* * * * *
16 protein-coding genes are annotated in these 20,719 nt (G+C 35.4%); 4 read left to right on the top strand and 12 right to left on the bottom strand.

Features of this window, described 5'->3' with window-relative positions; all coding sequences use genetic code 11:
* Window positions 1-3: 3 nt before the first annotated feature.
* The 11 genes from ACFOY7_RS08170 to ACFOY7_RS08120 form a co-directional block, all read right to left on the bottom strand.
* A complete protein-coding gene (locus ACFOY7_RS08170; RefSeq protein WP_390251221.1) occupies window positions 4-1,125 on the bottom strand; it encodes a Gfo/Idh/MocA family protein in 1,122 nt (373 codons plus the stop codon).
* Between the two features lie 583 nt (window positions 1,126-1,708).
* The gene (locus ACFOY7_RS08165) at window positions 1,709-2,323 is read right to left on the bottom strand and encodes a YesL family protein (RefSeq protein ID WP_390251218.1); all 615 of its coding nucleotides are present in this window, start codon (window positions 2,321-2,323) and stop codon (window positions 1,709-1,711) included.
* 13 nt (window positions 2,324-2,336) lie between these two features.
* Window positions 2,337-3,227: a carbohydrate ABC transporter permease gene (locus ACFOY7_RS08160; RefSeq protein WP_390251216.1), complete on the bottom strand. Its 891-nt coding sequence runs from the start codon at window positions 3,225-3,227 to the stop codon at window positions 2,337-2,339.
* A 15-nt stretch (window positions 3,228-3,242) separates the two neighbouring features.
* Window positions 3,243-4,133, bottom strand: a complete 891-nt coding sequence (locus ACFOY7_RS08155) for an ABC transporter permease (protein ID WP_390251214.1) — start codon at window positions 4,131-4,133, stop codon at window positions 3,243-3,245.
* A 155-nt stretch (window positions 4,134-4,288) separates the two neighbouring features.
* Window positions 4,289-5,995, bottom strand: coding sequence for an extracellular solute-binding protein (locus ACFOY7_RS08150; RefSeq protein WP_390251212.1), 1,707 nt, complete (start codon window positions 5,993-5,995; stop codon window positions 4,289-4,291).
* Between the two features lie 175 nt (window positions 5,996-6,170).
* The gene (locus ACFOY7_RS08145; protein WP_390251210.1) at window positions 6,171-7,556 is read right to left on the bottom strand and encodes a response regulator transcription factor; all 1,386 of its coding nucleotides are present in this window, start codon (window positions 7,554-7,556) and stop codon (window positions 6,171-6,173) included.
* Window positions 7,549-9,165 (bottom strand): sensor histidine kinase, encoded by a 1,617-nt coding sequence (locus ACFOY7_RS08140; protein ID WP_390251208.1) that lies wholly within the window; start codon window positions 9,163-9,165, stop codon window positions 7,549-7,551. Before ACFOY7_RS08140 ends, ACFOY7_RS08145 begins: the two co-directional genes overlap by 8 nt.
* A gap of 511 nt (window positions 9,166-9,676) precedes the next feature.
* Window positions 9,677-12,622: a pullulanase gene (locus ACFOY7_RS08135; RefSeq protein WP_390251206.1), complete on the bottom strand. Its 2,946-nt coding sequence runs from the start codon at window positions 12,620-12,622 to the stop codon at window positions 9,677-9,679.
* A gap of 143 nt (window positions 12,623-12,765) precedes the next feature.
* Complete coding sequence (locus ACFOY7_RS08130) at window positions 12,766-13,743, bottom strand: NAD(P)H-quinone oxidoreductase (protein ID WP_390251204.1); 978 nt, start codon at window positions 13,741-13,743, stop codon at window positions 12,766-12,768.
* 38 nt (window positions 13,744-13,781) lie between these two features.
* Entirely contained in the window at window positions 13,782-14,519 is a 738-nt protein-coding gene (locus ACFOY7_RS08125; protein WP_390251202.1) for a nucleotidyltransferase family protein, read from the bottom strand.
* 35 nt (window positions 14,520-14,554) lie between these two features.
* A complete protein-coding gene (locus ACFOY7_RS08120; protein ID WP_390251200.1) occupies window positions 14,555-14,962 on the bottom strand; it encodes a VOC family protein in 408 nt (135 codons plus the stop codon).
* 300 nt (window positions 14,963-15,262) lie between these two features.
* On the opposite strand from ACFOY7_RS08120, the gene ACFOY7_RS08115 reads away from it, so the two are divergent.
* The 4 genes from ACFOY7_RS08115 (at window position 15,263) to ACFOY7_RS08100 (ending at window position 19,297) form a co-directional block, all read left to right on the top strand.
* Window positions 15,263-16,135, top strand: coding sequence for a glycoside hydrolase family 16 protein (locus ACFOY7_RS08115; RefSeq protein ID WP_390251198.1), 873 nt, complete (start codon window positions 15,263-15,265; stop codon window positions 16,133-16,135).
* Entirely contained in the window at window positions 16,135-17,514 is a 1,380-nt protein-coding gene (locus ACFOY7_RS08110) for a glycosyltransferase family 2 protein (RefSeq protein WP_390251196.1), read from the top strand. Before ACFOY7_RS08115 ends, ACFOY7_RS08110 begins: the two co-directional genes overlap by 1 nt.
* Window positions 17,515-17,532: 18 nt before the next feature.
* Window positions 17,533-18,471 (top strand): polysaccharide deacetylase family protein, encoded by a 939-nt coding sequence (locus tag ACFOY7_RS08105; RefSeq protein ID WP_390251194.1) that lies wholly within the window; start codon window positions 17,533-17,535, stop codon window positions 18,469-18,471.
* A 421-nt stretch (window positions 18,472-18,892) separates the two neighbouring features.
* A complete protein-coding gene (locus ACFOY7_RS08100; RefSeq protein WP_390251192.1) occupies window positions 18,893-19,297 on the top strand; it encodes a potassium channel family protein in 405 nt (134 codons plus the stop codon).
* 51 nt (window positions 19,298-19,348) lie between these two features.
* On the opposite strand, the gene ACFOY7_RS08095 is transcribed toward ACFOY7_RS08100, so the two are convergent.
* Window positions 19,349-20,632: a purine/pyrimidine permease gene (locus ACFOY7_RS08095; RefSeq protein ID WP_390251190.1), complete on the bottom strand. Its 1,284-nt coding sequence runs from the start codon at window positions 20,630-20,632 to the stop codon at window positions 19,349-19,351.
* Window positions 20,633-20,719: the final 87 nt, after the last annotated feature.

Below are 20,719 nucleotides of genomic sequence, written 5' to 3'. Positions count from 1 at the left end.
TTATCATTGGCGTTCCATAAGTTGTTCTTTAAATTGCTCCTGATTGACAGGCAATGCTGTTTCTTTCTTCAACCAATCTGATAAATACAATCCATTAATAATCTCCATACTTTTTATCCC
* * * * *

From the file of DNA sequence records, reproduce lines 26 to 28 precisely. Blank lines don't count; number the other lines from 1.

* On the opposite strand from ACFOY7_RS08120, the gene ACFOY7_RS08115 reads away from it, so the two are divergent.
* The 4 genes from ACFOY7_RS08115 (at window position 15,263) to ACFOY7_RS08100 (ending at window position 19,297) form a co-directional block, all read left to right on the top strand.
* Window positions 15,263-16,135, top strand: coding sequence for a glycoside hydrolase family 16 protein (locus ACFOY7_RS08115; RefSeq protein ID WP_390251198.1), 873 nt, complete (start codon window positions 15,263-15,265; stop codon window positions 16,133-16,135).